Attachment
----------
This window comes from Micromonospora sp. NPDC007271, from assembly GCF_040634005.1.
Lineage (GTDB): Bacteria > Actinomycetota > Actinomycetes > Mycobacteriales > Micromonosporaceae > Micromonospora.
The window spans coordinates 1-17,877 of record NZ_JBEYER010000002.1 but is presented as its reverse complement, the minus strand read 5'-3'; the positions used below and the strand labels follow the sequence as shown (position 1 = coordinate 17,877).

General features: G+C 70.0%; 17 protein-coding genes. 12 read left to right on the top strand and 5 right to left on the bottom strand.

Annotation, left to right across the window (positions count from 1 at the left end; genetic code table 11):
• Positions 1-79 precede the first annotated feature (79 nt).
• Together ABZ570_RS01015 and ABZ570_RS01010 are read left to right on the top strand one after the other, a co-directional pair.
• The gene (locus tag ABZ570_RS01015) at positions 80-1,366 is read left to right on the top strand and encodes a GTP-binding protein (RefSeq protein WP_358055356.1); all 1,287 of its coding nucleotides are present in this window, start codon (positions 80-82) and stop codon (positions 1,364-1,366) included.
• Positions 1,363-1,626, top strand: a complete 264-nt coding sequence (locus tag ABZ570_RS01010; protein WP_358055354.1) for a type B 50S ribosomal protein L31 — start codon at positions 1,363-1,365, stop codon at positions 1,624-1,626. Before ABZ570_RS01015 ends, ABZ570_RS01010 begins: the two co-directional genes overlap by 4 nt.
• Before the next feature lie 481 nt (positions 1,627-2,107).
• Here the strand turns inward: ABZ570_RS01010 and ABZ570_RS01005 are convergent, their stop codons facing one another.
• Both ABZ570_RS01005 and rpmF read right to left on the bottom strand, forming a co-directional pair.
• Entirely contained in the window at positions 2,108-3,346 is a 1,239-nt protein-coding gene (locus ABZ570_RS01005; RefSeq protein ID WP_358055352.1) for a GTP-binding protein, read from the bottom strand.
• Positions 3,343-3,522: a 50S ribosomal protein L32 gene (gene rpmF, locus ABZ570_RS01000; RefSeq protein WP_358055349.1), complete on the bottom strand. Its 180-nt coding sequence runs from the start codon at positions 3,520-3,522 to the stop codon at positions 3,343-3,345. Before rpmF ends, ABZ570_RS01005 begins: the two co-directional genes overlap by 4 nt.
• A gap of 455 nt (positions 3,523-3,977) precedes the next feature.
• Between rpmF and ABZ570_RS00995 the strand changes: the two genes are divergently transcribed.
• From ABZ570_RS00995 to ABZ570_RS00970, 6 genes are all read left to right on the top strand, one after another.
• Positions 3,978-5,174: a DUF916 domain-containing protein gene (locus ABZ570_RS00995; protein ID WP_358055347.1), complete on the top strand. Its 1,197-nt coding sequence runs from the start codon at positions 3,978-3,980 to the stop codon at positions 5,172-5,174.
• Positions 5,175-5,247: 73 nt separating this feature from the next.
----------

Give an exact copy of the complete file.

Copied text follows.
This window comes from Micromonospora sp. NPDC007271, from assembly GCF_040634005.1.
Lineage (GTDB): Bacteria > Actinomycetota > Actinomycetes > Mycobacteriales > Micromonosporaceae > Micromonospora.
The window spans coordinates 1-17,877 of record NZ_JBEYER010000002.1 but is presented as its reverse complement, the minus strand read 5'-3'; the positions used below and the strand labels follow the sequence as shown (position 1 = coordinate 17,877).

General features: G+C 70.0%; 17 protein-coding genes. 12 read left to right on the top strand and 5 right to left on the bottom strand.

Annotation, left to right across the window (positions count from 1 at the left end; genetic code table 11):
• Positions 1-79 precede the first annotated feature (79 nt).
• Together ABZ570_RS01015 and ABZ570_RS01010 are read left to right on the top strand one after the other, a co-directional pair.
• The gene (locus tag ABZ570_RS01015) at positions 80-1,366 is read left to right on the top strand and encodes a GTP-binding protein (RefSeq protein WP_358055356.1); all 1,287 of its coding nucleotides are present in this window, start codon (positions 80-82) and stop codon (positions 1,364-1,366) included.
• Positions 1,363-1,626, top strand: a complete 264-nt coding sequence (locus tag ABZ570_RS01010; protein WP_358055354.1) for a type B 50S ribosomal protein L31 — start codon at positions 1,363-1,365, stop codon at positions 1,624-1,626. Before ABZ570_RS01015 ends, ABZ570_RS01010 begins: the two co-directional genes overlap by 4 nt.
• Before the next feature lie 481 nt (positions 1,627-2,107).
• Here the strand turns inward: ABZ570_RS01010 and ABZ570_RS01005 are convergent, their stop codons facing one another.
• Both ABZ570_RS01005 and rpmF read right to left on the bottom strand, forming a co-directional pair.
• Entirely contained in the window at positions 2,108-3,346 is a 1,239-nt protein-coding gene (locus ABZ570_RS01005; RefSeq protein ID WP_358055352.1) for a GTP-binding protein, read from the bottom strand.
• Positions 3,343-3,522: a 50S ribosomal protein L32 gene (gene rpmF, locus ABZ570_RS01000; RefSeq protein WP_358055349.1), complete on the bottom strand. Its 180-nt coding sequence runs from the start codon at positions 3,520-3,522 to the stop codon at positions 3,343-3,345. Before rpmF ends, ABZ570_RS01005 begins: the two co-directional genes overlap by 4 nt.
• A gap of 455 nt (positions 3,523-3,977) precedes the next feature.
• Between rpmF and ABZ570_RS00995 the strand changes: the two genes are divergently transcribed.
• From ABZ570_RS00995 to ABZ570_RS00970, 6 genes are all read left to right on the top strand, one after another.
• Positions 3,978-5,174: a DUF916 domain-containing protein gene (locus ABZ570_RS00995; protein ID WP_358055347.1), complete on the top strand. Its 1,197-nt coding sequence runs from the start codon at positions 3,978-3,980 to the stop codon at positions 5,172-5,174.
• Positions 5,175-5,247: 73 nt separating this feature from the next.